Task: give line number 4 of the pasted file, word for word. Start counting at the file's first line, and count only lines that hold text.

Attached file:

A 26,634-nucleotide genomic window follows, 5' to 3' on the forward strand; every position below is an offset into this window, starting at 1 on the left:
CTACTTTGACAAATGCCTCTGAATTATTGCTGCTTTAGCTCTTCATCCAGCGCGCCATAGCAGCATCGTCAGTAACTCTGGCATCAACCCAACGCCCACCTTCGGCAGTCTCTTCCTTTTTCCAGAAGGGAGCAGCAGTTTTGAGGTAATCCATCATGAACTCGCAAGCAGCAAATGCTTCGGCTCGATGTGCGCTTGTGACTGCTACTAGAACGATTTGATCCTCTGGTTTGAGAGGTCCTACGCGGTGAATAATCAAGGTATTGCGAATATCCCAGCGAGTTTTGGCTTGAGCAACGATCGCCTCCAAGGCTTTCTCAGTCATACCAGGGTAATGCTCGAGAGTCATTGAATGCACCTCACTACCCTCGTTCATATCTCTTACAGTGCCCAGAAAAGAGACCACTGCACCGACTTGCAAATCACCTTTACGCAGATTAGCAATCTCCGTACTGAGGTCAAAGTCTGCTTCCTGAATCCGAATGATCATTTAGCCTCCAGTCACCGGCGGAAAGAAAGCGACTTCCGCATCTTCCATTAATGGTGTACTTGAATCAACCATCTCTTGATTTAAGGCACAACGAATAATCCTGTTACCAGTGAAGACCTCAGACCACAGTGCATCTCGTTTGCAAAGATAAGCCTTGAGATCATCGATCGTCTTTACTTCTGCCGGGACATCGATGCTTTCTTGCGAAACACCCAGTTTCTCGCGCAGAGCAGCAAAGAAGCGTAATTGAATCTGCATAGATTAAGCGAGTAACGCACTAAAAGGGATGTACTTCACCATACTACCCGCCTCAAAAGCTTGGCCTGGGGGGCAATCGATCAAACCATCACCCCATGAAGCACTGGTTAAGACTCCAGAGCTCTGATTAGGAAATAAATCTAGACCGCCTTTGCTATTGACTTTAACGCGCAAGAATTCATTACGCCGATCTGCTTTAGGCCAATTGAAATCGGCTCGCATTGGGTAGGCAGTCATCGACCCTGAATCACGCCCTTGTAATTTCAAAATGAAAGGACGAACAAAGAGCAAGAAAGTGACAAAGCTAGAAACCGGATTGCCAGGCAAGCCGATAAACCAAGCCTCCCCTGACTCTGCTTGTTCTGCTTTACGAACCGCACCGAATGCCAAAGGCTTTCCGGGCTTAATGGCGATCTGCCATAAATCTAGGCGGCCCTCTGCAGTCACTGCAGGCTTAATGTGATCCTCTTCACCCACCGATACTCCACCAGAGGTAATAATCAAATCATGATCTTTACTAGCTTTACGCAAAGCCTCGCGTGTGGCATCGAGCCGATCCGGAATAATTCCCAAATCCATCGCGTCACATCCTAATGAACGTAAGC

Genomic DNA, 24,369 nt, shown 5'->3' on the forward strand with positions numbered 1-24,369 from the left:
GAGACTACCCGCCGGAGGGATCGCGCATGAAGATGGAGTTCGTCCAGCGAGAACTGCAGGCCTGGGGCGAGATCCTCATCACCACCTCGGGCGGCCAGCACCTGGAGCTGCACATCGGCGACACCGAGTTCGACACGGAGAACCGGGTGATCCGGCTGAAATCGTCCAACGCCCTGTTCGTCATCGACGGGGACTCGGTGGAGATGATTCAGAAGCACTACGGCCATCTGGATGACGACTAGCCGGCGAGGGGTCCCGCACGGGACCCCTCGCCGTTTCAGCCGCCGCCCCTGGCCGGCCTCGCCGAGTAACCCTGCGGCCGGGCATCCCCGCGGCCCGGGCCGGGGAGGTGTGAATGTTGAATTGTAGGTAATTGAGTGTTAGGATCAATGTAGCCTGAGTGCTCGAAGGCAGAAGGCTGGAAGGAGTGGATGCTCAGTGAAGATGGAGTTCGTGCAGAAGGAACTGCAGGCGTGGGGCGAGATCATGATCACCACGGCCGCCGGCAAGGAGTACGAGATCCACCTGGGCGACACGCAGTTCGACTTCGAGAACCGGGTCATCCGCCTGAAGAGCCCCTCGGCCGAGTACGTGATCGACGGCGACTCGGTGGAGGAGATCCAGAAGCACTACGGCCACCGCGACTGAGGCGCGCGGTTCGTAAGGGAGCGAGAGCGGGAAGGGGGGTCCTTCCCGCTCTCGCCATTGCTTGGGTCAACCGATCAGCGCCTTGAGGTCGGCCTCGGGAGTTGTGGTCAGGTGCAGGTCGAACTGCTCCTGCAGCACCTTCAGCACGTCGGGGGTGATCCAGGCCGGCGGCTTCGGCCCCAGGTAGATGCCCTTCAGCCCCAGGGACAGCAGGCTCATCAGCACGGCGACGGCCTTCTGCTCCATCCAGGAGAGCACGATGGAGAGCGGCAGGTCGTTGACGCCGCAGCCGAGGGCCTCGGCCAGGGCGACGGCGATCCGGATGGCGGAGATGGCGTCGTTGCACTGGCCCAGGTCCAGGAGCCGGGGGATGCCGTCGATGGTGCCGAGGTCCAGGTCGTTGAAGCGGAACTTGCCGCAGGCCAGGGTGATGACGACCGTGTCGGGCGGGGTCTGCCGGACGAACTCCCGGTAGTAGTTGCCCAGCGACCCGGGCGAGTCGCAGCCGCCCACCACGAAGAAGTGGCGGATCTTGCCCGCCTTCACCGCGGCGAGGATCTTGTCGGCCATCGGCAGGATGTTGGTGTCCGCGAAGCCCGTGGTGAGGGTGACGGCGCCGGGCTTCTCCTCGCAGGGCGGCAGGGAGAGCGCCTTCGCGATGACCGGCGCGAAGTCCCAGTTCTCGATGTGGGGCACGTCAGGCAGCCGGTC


GAGACTACCCGCCGGAGGGATCGCGCATGAAGATGGAGTTCGTCCAGCGAGAACTGCAGGCCTGGGGCGAGATCCTCATCACCACCTCGGGCGGCCAGCACCTGGAGCTGCACATCGGCGACACCGAGTTCGACACGGAGAACCGGGTGATCCGGCTGAAATCGTCCAACGCCCTGTTCGTCATCGACGGGGACTCGGTGGAGATGATTCAGAAGCACTACGGCCATCTGGATGACGACTAGCCGGCGAGGGGTCCCGCACGGGACCCCTCGCCGTTTCAGCCGCCGCCCCTGGCCGGCCTCGCCGAGTAACCCTGCGGCCGGGCATCCCCGCGGCCCGGGCCGGGGAGGTGTGAATGTTGAATTGTAGGTAATTGAGTGTTAGGATCAATGTAGCCTGAGTGCTCGAAGGCAGAAGGCTGGAAGGAGTGGATGCTCAGTGAAGATGGAGTTCGTGCAGAAGGAACTGCAGGCGTGGGGCGAGATCATGATCACCACGGCCGCCGGCAAGGAGTACGAGATCCACCTGGGCGACACGCAGTTCGACTTCGAGAACCGGGTCATCCGCCTGAAGAGCCCCTCGGCCGAGTACGTGATCGACGGCGACTCGGTGGAGGAGATCCAGAAGCACTACGGCCACCGCGACTGAGGCGCGCGGTTCGTAAGGGAGCGAGAGCGGGAAGGGGGGTCCTTCCCGCTCTCGCCATTGCTTGGGTCAACCGATCAGCGCCTTGAGGTCGGCCTCGGGAGTTGTGGTCAGGTGCAGGTCGAACTGCTCCTGCAGCACCTTCAGCACGTCGGGGGTGATCCAGGCCGGCGGCTTCGGCCCCAGGTAGATGCCCTTCAGCCCCAGGGACAGCAGGCTCATCAGCACGGCGACGGCCTTCTGCTCCATCCAGGAGAGCACGATGGAGAGCGGCAGGTCGTTGACGCCGCAGCCGAGGGCCTCGGCCAGGGCGACGGCGATCCGGATGGCGGAGATGGCGTCGTTGCACTGGCCCAGGTCCAGGAGCCGGGGGATGCCGTCGATGGTGCCGAGGTCCAGGTCGTTGAAGCGGAACTTGCCGCAGGCCAGGGTGATGACGACCGTGTCGGGCGGGGTCTGCCGGACGAACTCCCGGTAGTAGTTGCCCAGCGACCCGGGCGAGTCGCAGCCGCCCACCACGAAGAAGTGGCGGATCTTGCCCGCCTTCACCGCGGCGAGGATCTTGTCGGCCATCGGCAGGATGTTGGTGTCCGCGAAGCCCGTGGTGAGGGTGACGGCGCCGGGCTTCTCCTCGCAGGGCGGCAGGGAGAGCGCCTTCGCGATGACCGGCGCGAAGTCCCAGTTCTCGATGTGGGGCACGTCAGGCAGCCGGTC